wayne dobson - early dobson - reviewAs an avid Dobson fan, I was looking forward to taking a look at this latest release from Dtrick. Most of the effects on this DVD are taken from his one-off television appearances from around the 80s before his regular television series (which I remember well from my childhood) started. Let’s tell you about the tricks first of all…

Departure Point

A freely chosen card vanishes from between a pair of Jacks and re-appears face up in the middle of the deck.

Sandwich Trick

An extra phase to an ambitious card routine where the spectator’s card jumps between a pair of cards on one side. Only basic card handling needed – and makes a good follow on to Departure Point.


This is an ungimmicked version of a trick released in a gimmicked form elsewhere. A spectator’s card swaps places with one of the queens in a packet of four – and the corresponding queen ends up face down in the middle of the deck. (This is the first time this routine has been published – it’s not even in the epic Definitive Collection)

Continuous Do as I Do

You and the spectator each shuffle and cut your cards – and the top cards of your packets repeatedly match. An amusing rather than an earth-shattering mystery.

Coins in glass

Four coins jump into a glass, one at a time, very cleanly with no gimmicks. A bit of handling practise needed to get this one smooth.

Lightening Matrix

What it says on the can – 4 coins arranged in a square rapidly assemble in one corner.

Razor and Invisible Card

A nice combination of effects. Two spectators choose cards. The first is removed ‘invisibly’ – correctly identified and then instantly ‘becomes visible’ on the table. The second is located by an invisible razor – which chops up all the other cards in the card box except the spectator’s chosen card. I particularly like the quirky razor finish. Like a number of routines on the DVD this one really needs a table.

Cap and pence

A prop/routine you don’t see done much these days. A stack of coins appear and disappear under a small leather cone. You’ll need some props which aren’t so easy to get hold of (though a clever alternative is suggested for one of these).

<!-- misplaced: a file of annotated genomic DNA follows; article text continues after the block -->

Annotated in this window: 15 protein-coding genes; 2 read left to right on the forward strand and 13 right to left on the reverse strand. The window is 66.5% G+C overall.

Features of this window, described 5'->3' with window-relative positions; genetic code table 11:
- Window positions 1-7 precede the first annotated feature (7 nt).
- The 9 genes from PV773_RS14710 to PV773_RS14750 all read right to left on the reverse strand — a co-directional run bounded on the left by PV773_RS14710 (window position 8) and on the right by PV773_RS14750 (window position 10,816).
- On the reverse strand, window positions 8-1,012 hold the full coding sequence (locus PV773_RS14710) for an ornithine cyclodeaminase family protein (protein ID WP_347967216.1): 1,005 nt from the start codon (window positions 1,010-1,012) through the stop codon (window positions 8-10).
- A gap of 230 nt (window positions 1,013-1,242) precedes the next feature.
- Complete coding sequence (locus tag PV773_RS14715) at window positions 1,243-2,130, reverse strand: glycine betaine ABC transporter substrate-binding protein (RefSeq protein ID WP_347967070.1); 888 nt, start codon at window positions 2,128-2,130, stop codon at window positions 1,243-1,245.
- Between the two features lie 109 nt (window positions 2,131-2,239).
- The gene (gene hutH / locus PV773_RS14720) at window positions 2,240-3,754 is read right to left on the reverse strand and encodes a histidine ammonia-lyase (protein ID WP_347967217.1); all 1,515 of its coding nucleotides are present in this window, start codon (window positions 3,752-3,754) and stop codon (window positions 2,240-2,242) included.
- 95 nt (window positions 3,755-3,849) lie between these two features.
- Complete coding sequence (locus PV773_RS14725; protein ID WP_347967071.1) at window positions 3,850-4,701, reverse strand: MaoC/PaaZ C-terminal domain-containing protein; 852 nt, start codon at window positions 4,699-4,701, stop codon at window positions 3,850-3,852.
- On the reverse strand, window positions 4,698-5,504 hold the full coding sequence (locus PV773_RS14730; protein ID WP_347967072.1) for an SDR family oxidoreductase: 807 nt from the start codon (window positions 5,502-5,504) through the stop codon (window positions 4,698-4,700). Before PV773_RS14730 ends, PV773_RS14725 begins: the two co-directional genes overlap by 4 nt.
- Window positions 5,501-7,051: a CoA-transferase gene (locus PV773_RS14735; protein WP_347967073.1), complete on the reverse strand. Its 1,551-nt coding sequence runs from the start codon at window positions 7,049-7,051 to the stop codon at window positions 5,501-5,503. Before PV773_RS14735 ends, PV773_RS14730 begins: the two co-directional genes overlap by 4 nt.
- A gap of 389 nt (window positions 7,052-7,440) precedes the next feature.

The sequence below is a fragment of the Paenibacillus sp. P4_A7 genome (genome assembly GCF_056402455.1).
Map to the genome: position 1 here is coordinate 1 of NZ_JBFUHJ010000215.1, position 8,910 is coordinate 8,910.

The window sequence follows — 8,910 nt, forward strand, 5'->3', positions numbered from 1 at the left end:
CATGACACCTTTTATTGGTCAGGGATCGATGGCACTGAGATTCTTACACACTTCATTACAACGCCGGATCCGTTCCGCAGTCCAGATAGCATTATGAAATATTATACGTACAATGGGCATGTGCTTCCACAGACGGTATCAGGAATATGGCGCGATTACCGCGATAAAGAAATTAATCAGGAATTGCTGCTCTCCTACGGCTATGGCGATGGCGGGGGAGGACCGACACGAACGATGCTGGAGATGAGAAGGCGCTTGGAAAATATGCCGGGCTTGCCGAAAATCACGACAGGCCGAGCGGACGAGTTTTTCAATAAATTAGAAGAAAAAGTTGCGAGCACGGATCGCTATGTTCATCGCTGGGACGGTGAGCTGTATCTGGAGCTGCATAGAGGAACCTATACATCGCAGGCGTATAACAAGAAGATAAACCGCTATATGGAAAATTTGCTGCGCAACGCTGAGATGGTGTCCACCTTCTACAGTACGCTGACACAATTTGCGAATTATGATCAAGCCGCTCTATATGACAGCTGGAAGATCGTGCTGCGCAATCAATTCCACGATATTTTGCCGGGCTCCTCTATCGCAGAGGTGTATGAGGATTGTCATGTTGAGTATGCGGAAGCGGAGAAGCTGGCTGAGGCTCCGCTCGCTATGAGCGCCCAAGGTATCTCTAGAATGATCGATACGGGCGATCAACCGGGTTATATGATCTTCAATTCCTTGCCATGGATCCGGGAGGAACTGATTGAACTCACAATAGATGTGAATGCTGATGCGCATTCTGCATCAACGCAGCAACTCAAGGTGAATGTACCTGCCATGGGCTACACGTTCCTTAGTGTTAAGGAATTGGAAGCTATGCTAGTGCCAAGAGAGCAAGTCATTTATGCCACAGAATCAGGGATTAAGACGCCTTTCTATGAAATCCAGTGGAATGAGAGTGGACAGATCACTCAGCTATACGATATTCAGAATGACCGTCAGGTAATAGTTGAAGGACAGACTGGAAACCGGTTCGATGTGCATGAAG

What do we think?

Mike Sullivan’s explanations are clear but sometimes a little minimal – there are occasions where a bit more detail would be useful. The sound is a bit dodgy on some of the old clips – but not in a way that is a problem – it simply isn’t up to the standards we are used to today – but given the age of the footage that is hardly surprising.

There are a few fun extras: an “interview” (more of a chat) with Wayne – which showcases his infectious humour! Also his ice bucket challenge. He is a good sport!

In conclusion

There is nothing earth-shattering here. They are all solid routines, but in the main they are what I would call classic plots with little distinctively Dobson about them. I’m a massive Dobson fan – but I was a little disappointed by this collection. If your only exposure to Wayne Dobson is his virtually sleight free magic of recent years, be warned, this will need more work.

If you already have versions of these classics, you wouldn’t necessarily want another one, but there are always things to learn from watching someone as good as Wayne at work. And the gaff-less Flip, and nice Razor routine tip the overall verdict into a positive one for me.

Available from the Merchant of Magic for £22.50 (at time of writing)

Review copy kindly provided by Murphys Magic to whom dealer enquiries should be directed.

Liked it? Share it...